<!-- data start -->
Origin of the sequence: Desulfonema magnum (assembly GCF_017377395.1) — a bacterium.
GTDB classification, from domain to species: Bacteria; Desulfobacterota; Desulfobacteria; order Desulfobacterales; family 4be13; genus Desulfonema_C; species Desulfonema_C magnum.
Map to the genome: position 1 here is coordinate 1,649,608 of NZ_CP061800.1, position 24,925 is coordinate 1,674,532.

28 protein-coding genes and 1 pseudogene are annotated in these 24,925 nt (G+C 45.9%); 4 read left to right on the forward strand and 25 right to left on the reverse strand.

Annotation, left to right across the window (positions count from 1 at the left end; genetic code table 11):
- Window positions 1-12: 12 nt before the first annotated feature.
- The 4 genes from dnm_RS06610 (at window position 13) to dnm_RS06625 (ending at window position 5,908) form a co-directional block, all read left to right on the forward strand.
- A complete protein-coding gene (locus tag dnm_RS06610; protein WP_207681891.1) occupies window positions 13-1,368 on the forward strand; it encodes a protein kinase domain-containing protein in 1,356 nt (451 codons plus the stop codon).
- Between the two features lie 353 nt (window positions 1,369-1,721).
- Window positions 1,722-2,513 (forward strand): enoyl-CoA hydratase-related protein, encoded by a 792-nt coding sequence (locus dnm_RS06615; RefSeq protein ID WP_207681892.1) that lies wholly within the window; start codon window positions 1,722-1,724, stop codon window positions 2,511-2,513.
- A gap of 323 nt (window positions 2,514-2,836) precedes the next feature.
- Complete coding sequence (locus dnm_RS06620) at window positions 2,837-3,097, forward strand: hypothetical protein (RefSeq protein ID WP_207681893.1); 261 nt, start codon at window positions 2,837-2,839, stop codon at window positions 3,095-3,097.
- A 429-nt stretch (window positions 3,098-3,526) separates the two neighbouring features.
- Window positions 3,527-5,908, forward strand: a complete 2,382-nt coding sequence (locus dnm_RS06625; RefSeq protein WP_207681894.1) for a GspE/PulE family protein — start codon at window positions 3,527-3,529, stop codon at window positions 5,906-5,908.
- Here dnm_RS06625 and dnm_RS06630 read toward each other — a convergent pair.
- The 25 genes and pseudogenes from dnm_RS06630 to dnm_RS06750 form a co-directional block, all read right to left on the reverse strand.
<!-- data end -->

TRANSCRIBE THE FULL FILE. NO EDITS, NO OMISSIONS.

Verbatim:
Origin of the sequence: Desulfonema magnum (assembly GCF_017377395.1) — a bacterium.
GTDB classification, from domain to species: Bacteria; Desulfobacterota; Desulfobacteria; order Desulfobacterales; family 4be13; genus Desulfonema_C; species Desulfonema_C magnum.
Map to the genome: position 1 here is coordinate 1,649,608 of NZ_CP061800.1, position 24,925 is coordinate 1,674,532.

28 protein-coding genes and 1 pseudogene are annotated in these 24,925 nt (G+C 45.9%); 4 read left to right on the forward strand and 25 right to left on the reverse strand.

Annotation, left to right across the window (positions count from 1 at the left end; genetic code table 11):
- Window positions 1-12: 12 nt before the first annotated feature.
- The 4 genes from dnm_RS06610 (at window position 13) to dnm_RS06625 (ending at window position 5,908) form a co-directional block, all read left to right on the forward strand.
- A complete protein-coding gene (locus tag dnm_RS06610; protein WP_207681891.1) occupies window positions 13-1,368 on the forward strand; it encodes a protein kinase domain-containing protein in 1,356 nt (451 codons plus the stop codon).
- Between the two features lie 353 nt (window positions 1,369-1,721).
- Window positions 1,722-2,513 (forward strand): enoyl-CoA hydratase-related protein, encoded by a 792-nt coding sequence (locus dnm_RS06615; RefSeq protein ID WP_207681892.1) that lies wholly within the window; start codon window positions 1,722-1,724, stop codon window positions 2,511-2,513.
- A gap of 323 nt (window positions 2,514-2,836) precedes the next feature.
- Complete coding sequence (locus dnm_RS06620) at window positions 2,837-3,097, forward strand: hypothetical protein (RefSeq protein ID WP_207681893.1); 261 nt, start codon at window positions 2,837-2,839, stop codon at window positions 3,095-3,097.
- A 429-nt stretch (window positions 3,098-3,526) separates the two neighbouring features.
- Window positions 3,527-5,908, forward strand: a complete 2,382-nt coding sequence (locus dnm_RS06625; RefSeq protein WP_207681894.1) for a GspE/PulE family protein — start codon at window positions 3,527-3,529, stop codon at window positions 5,906-5,908.
- Here dnm_RS06625 and dnm_RS06630 read toward each other — a convergent pair.
- The 25 genes and pseudogenes from dnm_RS06630 to dnm_RS06750 form a co-directional block, all read right to left on the reverse strand.